Financial Cycles History, 1990-1996: Breakdown of Communism, German Reunification, Housing Busts in Europe and Japan

Between 1990 and 1996 the breakdown of communism happened. It leads to a fiscal spending boom in (Eastern) Germany and – due to high interest rates and inflation – to a breakdown of the European monetary system.

The recession of 1991 led to the Japanese balance sheet recession, a but phase with deleveraging from private debt that took at least 18 years until 2007. The strong German fiscal expansion led to high inflation and a severe test of the European monetary system (EMS) and Exchange Rate Mechanism (ERM) in 1992. Investors were attracted by high German interest rates – for them high safety and high return at the same time.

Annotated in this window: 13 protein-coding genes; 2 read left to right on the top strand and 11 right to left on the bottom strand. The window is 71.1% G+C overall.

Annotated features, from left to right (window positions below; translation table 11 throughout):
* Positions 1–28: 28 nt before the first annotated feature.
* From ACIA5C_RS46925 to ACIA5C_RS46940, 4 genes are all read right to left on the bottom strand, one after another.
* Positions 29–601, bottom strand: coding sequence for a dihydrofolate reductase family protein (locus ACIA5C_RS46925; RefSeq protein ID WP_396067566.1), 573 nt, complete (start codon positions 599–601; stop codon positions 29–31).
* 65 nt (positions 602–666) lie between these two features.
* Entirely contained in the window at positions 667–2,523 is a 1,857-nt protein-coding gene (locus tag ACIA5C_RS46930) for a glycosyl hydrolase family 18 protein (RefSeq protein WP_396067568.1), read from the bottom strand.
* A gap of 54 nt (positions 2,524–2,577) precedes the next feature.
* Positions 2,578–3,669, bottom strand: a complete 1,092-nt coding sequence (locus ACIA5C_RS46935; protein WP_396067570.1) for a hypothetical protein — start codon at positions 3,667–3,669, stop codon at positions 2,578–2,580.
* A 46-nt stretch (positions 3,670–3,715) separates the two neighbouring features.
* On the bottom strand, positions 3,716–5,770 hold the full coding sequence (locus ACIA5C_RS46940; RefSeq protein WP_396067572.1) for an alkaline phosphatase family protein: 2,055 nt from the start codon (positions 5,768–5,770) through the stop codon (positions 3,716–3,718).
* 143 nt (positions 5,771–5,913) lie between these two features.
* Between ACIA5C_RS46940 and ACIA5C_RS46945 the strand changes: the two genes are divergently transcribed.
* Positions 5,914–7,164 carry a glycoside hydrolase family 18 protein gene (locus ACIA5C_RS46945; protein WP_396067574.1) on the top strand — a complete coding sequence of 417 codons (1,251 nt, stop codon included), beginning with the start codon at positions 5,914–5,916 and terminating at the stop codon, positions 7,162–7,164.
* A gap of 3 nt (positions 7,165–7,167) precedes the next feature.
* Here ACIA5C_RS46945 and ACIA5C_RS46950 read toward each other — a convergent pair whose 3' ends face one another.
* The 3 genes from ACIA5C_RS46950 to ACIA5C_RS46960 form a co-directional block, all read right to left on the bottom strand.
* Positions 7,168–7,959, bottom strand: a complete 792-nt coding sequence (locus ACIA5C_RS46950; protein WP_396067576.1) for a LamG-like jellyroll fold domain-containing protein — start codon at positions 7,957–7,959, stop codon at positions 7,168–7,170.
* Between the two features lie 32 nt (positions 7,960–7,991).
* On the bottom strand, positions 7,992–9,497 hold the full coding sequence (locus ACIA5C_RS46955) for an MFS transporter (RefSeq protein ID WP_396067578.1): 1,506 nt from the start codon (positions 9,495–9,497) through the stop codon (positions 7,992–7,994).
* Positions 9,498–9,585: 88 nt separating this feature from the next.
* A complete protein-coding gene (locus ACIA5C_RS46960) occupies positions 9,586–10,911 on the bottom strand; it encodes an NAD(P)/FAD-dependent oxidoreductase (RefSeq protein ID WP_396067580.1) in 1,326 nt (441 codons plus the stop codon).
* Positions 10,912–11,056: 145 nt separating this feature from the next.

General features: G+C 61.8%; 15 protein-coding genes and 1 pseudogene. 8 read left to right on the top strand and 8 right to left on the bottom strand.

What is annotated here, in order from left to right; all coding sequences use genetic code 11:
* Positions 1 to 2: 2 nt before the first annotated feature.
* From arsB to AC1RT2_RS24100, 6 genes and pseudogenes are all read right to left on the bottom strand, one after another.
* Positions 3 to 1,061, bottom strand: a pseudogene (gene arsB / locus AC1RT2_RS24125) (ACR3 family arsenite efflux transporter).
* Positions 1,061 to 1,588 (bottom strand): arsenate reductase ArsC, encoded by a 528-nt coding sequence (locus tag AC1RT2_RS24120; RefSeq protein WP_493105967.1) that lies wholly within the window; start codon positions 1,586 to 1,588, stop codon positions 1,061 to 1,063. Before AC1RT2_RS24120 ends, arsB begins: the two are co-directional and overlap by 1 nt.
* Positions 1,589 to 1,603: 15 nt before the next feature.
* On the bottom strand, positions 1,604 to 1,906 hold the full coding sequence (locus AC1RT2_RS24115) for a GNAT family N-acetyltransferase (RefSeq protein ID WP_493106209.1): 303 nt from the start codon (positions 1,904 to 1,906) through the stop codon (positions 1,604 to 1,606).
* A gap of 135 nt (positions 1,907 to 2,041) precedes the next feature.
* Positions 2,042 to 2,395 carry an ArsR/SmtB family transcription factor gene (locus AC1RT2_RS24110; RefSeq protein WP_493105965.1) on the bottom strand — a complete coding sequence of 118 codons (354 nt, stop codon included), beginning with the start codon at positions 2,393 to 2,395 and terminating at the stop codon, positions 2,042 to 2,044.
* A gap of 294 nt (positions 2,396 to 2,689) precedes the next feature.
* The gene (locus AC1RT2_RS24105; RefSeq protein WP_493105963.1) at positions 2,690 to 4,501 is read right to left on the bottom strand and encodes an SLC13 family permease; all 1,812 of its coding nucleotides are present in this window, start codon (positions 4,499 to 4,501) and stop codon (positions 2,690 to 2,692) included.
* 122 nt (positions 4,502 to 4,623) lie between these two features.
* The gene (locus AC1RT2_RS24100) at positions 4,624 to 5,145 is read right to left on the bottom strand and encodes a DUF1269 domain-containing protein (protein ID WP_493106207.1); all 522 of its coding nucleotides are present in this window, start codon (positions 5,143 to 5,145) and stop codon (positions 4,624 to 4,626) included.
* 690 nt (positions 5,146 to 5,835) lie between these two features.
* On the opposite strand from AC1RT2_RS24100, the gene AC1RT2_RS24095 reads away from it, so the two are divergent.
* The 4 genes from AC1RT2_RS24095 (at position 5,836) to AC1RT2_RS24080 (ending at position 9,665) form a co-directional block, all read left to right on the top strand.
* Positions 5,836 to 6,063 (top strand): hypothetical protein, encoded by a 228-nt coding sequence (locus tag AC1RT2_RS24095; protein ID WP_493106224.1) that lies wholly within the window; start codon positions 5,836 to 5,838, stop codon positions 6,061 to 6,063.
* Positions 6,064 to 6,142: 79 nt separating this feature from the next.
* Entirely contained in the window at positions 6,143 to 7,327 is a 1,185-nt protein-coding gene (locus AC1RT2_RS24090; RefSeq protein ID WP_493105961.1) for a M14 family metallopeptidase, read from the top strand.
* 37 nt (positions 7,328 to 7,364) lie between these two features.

On Black Wednesday in September 1992, the Bank of England lost the battle against hedge funds led by George Soros. Italy and the UK left the ERM. The prevailing high interest rates caused banking and real estate crises in Sweden, Finland, the UK and Switzerland.

George Dorgan
George Dorgan (penname) predicted the end of the EUR/CHF peg at the CFA Society and at many occasions on SeekingAlpha.com and on this blog. Several Swiss and international financial advisors support the site. These firms aim to deliver independent advice from the often misleading mainstream of banks and asset managers. George is FinTech entrepreneur, financial author and alternative economist. He speak seven languages fluently.
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